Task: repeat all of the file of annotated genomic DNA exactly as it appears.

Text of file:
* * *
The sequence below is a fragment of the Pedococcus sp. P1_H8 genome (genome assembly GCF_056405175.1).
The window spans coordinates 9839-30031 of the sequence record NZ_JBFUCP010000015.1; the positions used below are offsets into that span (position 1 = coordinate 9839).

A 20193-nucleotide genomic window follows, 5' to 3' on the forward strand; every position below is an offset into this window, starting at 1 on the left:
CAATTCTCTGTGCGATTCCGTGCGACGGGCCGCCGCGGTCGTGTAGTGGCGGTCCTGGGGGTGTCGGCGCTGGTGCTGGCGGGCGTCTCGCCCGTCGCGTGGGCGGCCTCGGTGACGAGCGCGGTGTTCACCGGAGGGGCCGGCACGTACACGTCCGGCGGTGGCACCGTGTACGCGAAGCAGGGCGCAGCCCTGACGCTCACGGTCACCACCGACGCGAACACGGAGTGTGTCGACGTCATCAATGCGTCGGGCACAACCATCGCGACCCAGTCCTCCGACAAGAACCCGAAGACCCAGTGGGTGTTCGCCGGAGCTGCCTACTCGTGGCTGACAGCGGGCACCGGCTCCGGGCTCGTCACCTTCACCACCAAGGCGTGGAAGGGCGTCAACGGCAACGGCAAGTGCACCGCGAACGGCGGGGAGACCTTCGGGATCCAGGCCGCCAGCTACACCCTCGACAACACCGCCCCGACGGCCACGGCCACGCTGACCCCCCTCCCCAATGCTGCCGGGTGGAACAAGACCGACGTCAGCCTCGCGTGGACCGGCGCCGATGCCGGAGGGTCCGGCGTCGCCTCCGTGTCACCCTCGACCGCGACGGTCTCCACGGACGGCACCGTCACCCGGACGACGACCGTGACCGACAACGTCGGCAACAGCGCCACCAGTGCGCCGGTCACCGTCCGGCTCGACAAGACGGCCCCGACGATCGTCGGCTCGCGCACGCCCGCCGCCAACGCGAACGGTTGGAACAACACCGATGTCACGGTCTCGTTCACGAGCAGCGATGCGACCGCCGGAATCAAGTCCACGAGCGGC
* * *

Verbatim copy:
The sequence below is a fragment of the Pedococcus sp. P1_H8 genome (genome assembly GCF_056405175.1).
The window spans coordinates 9839-30031 of the sequence record NZ_JBFUCP010000015.1; the positions used below are offsets into that span (position 1 = coordinate 9839).

A 20193-nucleotide genomic window follows, 5' to 3' on the forward strand; every position below is an offset into this window, starting at 1 on the left:
CAATTCTCTGTGCGATTCCGTGCGACGGGCCGCCGCGGTCGTGTAGTGGCGGTCCTGGGGGTGTCGGCGCTGGTGCTGGCGGGCGTCTCGCCCGTCGCGTGGGCGGCCTCGGTGACGAGCGCGGTGTTCACCGGAGGGGCCGGCACGTACACGTCCGGCGGTGGCACCGTGTACGCGAAGCAGGGCGCAGCCCTGACGCTCACGGTCACCACCGACGCGAACACGGAGTGTGTCGACGTCATCAATGCGTCGGGCACAACCATCGCGACCCAGTCCTCCGACAAGAACCCGAAGACCCAGTGGGTGTTCGCCGGAGCTGCCTACTCGTGGCTGACAGCGGGCACCGGCTCCGGGCTCGTCACCTTCACCACCAAGGCGTGGAAGGGCGTCAACGGCAACGGCAAGTGCACCGCGAACGGCGGGGAGACCTTCGGGATCCAGGCCGCCAGCTACACCCTCGACAACACCGCCCCGACGGCCACGGCCACGCTGACCCCCCTCCCCAATGCTGCCGGGTGGAACAAGACCGACGTCAGCCTCGCGTGGACCGGCGCCGATGCCGGAGGGTCCGGCGTCGCCTCCGTGTCACCCTCGACCGCGACGGTCTCCACGGACGGCACCGTCACCCGGACGACGACCGTGACCGACAACGTCGGCAACAGCGCCACCAGTGCGCCGGTCACCGTCCGGCTCGACAAGACGGCCCCGACGATCGTCGGCTCGCGCACGCCCGCCGCCAACGCGAACGGTTGGAACAACACCGATGTCACGGTCTCGTTCACGAGCAGCGATGCGACCGCCGGAATCAAGTCCACGAGCGGC